In a similar vein to my last post about “Content as advertising“, I’ve been thinking about how this concept could be picked up on and used by the music industry. Think “music video as advertising“, but hopefully without the corporate-sellout overtones!
The Pirate Bay
These days, a lot of artists are realising that the free distribution of digital music, which the internet provides, is more advantageous than it is damaging (think “Youtube viral” rather than “Napster file sharing”) and that obscurity is a much bigger threat than piracy.
Given that this is the case, and many artists are using free music to create and grow a fanbase, they should try keep their costs as low as possible to start off. But they also want a good music video, something that compliments the track and that people can watch on Youtube. So why not let a company create your music video? This way the company can get some genuine content to help them advertise (not just some old jingle) and the band get money, exposure and a free video.
Have a look at the YouTube stats, a huge proportion of the top videos are music videos – with the top spot going to Avril Lavigne’s Girlfriend with 122,399,477 views. On the other hand, the advertisements with the best songs are generally the top viewed, e.g. O2’s most popular Irish youtube video is the one with the new Florence + The Machine song Cosmic Love. The ad was released a month before the single, making the ad the only place people could go to hear it, and quick skim through the comments (e.g. “i love this song :)”) shows that people are watching it to hear the song. It’s a win-win: Great exposure for both O2 and for the song (now in the Top 10 in the Irish iTunes chart).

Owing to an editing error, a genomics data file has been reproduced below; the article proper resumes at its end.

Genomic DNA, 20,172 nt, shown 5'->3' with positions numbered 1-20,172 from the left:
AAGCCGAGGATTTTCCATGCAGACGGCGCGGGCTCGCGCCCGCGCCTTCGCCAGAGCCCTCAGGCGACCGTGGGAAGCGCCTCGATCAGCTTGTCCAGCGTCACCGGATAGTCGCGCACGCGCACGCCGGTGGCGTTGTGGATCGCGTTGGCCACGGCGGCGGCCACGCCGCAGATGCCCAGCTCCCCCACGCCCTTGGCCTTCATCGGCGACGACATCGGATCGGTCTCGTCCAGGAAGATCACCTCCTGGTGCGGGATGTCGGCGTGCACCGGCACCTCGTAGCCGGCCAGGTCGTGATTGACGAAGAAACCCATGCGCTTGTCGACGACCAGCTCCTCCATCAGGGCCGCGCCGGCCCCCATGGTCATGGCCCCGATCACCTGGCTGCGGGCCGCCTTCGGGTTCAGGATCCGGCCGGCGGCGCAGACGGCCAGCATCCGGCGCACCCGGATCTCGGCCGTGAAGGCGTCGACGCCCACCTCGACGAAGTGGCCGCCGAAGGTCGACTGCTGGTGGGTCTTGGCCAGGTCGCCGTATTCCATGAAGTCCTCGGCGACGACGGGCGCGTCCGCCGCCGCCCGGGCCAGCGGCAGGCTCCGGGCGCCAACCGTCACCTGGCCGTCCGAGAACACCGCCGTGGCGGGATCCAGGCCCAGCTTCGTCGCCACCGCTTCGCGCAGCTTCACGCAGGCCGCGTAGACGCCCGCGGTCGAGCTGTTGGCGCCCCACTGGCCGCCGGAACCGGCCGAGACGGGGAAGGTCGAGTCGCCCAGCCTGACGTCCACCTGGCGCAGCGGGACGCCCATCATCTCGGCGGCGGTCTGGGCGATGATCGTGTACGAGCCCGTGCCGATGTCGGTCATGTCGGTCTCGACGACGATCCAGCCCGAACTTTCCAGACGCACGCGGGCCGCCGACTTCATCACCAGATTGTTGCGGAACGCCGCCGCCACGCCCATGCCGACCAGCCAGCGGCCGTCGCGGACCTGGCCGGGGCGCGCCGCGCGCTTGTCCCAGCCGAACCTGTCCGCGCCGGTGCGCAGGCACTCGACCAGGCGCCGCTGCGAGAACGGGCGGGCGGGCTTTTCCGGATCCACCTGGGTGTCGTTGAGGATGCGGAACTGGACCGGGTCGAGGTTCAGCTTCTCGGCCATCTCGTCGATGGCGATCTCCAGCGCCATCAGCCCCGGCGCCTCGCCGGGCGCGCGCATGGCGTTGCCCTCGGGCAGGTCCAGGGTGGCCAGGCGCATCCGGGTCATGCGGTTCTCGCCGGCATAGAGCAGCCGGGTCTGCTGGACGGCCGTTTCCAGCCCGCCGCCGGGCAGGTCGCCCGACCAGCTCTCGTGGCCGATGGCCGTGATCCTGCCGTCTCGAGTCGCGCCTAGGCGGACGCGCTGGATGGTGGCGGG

I Want My AdTV
The next step up from “great song meets great ad” is an advertisement as a music video. I know that to some this will sound like a very ugly combination, but I’m sure it can be done in a way that is tasteful and doesn’t compromise the integrity of either the artist or the song. In fact, that’s the beauty of this approach, if it was too corporate or all about the advertisement then no one would want to watch it! It is in the company’s best interest to leave the art as uncompromised as possible.
As before, I can’t find any good example of this having being done yet, but I think this video below (found via a fluffy link) could have been a perfect example, if it was slightly more music video and slightly less advertisement.